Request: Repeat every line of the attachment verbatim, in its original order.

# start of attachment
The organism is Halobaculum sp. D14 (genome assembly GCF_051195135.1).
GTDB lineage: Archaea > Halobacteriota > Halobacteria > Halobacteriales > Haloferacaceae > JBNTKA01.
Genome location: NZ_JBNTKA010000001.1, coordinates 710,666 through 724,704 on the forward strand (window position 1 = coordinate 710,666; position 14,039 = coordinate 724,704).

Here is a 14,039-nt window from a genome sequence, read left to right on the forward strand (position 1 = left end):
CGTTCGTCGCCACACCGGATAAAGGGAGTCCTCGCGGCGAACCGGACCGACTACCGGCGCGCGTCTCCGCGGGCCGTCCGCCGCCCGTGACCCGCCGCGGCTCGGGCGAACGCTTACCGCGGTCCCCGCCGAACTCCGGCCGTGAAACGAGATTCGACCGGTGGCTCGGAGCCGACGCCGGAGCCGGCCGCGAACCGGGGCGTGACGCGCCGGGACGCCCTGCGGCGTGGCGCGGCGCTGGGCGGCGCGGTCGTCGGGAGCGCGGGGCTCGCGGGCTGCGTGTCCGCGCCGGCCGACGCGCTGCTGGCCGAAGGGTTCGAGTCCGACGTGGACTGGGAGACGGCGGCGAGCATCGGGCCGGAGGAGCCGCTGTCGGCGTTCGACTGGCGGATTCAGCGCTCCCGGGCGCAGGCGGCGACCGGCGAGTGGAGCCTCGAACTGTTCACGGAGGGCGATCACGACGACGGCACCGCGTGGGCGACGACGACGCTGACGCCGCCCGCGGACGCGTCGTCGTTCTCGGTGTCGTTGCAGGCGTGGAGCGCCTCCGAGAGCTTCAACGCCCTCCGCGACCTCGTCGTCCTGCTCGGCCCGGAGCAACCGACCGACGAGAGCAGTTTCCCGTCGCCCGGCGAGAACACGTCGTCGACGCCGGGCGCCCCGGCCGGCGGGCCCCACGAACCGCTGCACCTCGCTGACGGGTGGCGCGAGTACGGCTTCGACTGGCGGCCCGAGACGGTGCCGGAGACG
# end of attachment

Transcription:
The organism is Halobaculum sp. D14 (genome assembly GCF_051195135.1).
GTDB lineage: Archaea > Halobacteriota > Halobacteria > Halobacteriales > Haloferacaceae > JBNTKA01.
Genome location: NZ_JBNTKA010000001.1, coordinates 710,666 through 724,704 on the forward strand (window position 1 = coordinate 710,666; position 14,039 = coordinate 724,704).

Here is a 14,039-nt window from a genome sequence, read left to right on the forward strand (position 1 = left end):
CGTTCGTCGCCACACCGGATAAAGGGAGTCCTCGCGGCGAACCGGACCGACTACCGGCGCGCGTCTCCGCGGGCCGTCCGCCGCCCGTGACCCGCCGCGGCTCGGGCGAACGCTTACCGCGGTCCCCGCCGAACTCCGGCCGTGAAACGAGATTCGACCGGTGGCTCGGAGCCGACGCCGGAGCCGGCCGCGAACCGGGGCGTGACGCGCCGGGACGCCCTGCGGCGTGGCGCGGCGCTGGGCGGCGCGGTCGTCGGGAGCGCGGGGCTCGCGGGCTGCGTGTCCGCGCCGGCCGACGCGCTGCTGGCCGAAGGGTTCGAGTCCGACGTGGACTGGGAGACGGCGGCGAGCATCGGGCCGGAGGAGCCGCTGTCGGCGTTCGACTGGCGGATTCAGCGCTCCCGGGCGCAGGCGGCGACCGGCGAGTGGAGCCTCGAACTGTTCACGGAGGGCGATCACGACGACGGCACCGCGTGGGCGACGACGACGCTGACGCCGCCCGCGGACGCGTCGTCGTTCTCGGTGTCGTTGCAGGCGTGGAGCGCCTCCGAGAGCTTCAACGCCCTCCGCGACCTCGTCGTCCTGCTCGGCCCGGAGCAACCGACCGACGAGAGCAGTTTCCCGTCGCCCGGCGAGAACACGTCGTCGACGCCGGGCGCCCCGGCCGGCGGGCCCCACGAACCGCTGCACCTCGCTGACGGGTGGCGCGAGTACGGCTTCGACTGGCGGCCCGAGACGGTGCCGGAGACG